It is never easy to say good-bye to a dear friend, but it is especially hard when the departure is sudden and for a lifetime. On August 26, 2014 my dear friend Martín Portugal left this world peacefully and quietly. He was far away from home, but surrounded by his loved ones. He leaves behind his wonderful wife Lilian, and his two daughters Abril and Lucía. His memory will live within all of us who loved him and knew him well, and his legacy will go on through his music.
I consider myself extremely lucky for I was able to talk to him on the phone just a few hours before he lost consciousness. Exactly two months to this day, on Saturday, August 23rd, I called him for his 37th birthday. I make a point of calling my good friends on their birthdays and this year was no exception. Martín was busy that day but he nevertheless answered the phone. Instead of celebrating he was making music, the thing he loved to do the most. “I’m so happy you called right this moment”, he told me. “I’ve been busy with rehearsals all day and I’m about to go on stage in a few minutes”. Martín was about to give a show in Piura, a coastal city in the north of Peru. A consummate showman, all he needed was a guitar, a microphone and his voice to entertain all kinds of crowds with music and jokes. Just a few hours after we hung up he suffered a stroke and was taken to the hospital where he remained in a coma for three days.
Martín was a fervent catholic who had been working with and for the church since he was a kid. His faith, however, was not blind and he had a progressive mindset, but always in line with Christ’s compassionate teachings. He attended mass regularly and all the priests with whom he worked, the school where he taught for many years (Peruvian-Chinese school John XXIII), and his parish always held him in high regard. Martín’s departure shocked everyone, and now, more than ever, I cherish every single word we exchanged on our last phone conversation.
On that last call I managed to tell him how much I loved him, how much I cherished our friendship and how much I missed him. I encouraged him to continue pursuing his dreams and to continue on the path he had started toward a healthier lifestyle. He was working on an orchestration project for which he asked me for help and he shared a ton of other projects he had in mind. I ended the call with a big smile on my face, still laughing at one of his jokes and looking forward to our next conversation. The morning after, I woke up to the news that he was unconscious, and three days later he left us to join the God he had praised all throughout his life.
Martín and I met in 1995, the year I graduated from high school. I already knew I wanted to be a composer back then, so I had started taking counterpoint lessons with Enrique Iturriaga, our teacher and mentor, in a private music school. Martín and I didn’t become friends right away, and we didn’t see each other after we completed the class, but we met again in 1998 when I got into the National Conservatory of Music in Lima. He was a kind and sensitive soul, and he was also incredibly funny. We soon became friends and formed an inseparable group of three along with another friend we met at the Conservatory. The three of us traveled together, made music together and hanged out together all the time. Martín was the inexhaustible source of laughter and also a consummate singer, highly coveted at every karaoke bar we went to. I can’t remember how many times we went back home, late at night, after having hung out together all day and still having the feeling that the day had been inexplicably short.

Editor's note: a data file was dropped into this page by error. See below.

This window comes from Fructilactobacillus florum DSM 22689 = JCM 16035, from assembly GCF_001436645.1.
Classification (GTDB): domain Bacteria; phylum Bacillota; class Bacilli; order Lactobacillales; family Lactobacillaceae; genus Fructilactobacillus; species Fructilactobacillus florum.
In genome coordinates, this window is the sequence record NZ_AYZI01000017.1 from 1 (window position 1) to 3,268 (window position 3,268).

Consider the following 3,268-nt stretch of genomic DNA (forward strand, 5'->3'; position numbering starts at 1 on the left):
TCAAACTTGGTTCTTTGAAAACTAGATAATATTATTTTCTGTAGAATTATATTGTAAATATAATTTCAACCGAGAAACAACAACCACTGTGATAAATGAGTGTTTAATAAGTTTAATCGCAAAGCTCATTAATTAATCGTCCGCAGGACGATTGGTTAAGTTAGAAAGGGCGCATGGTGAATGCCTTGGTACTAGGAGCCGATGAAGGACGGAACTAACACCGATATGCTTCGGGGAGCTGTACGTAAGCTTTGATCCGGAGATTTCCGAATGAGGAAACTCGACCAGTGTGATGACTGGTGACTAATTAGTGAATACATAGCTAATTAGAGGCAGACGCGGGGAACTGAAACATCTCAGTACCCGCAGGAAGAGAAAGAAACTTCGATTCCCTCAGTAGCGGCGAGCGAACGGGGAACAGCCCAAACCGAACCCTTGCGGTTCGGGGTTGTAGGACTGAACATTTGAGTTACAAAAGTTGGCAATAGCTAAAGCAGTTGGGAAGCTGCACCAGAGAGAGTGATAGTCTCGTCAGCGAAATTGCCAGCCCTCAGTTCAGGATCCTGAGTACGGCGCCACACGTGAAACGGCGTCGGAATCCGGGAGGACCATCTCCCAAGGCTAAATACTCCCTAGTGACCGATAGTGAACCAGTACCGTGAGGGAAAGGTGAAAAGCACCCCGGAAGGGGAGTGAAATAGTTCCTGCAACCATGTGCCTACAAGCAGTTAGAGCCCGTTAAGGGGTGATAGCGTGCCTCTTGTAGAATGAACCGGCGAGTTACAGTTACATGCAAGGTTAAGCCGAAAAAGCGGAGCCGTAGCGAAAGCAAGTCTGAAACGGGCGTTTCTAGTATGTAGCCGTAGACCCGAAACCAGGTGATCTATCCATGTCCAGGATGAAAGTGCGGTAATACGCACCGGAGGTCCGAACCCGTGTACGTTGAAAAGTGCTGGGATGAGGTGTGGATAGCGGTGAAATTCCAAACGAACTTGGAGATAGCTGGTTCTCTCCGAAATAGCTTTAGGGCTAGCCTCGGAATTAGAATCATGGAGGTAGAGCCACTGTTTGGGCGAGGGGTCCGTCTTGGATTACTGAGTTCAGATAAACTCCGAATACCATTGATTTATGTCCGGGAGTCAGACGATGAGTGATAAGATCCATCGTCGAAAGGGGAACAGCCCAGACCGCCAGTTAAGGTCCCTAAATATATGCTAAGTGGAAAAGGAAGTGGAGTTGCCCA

After I moved to Helsinki in September of 2000 we still kept in touch, often through email, and every time I would come home visit it felt like time hadn’t passed. I listened to his first compositions, I went to his wedding, he played at my sister’s wedding, he slept at my house countless times and we gave each other feedback about our work, always truthfully and respectfully. On 2006 Martín made me a gift that I will cherish for the rest of my life. He dedicated a beautiful song called “Como Fuego de Hoguera” (“Like a Bonfire”) to his two inseparable friends from the Conservatory. I had already fallen in love with that song before his passing, but when I listen to it now I feel as if he’s right next to me, smiling.
Everything happened too quickly and I was unable to fly to Lima. The viewing took place the next day, on a Wednesday, and his burial on Thursday. I thank my parents for representing me, not only by visiting Martín’s mother twice during the toughest hours but also by sending a beautiful floral arrangement on my behalf. My friends in Lima sent me pictures and updates, and that helped me feel like I was part of it. The loss was too great and he left us too soon, but he has left us beautiful music, like this piece for saxophone and two pianos, whose premiere I attended in 1998. He has also left two beautiful daughters whom he loved like nothing else in this world, and he left a huge amount of followers who knew him especially through his work as a Christian singer-songwriter. His popularity extended beyond the borders of our native Peru and the outpouring of love came from a great number of countries, especially in the Spanish-speaking world, where he was widely known among the catholic community.
My dear Martín, your parting has left me with a void that will be impossible to fill. I had never experienced the loss of someone so close and so young, but I have now started to think more about the future, the past and especially the present. We never know when we are going to leave Earth, but you taught us to live fully and in the service of others. You never took yourself too seriously and you always had a kind word for those in suffering. You will always have a place in my heart and I know that wherever you are, you are still doing what you love the most. So long my friend, my brother.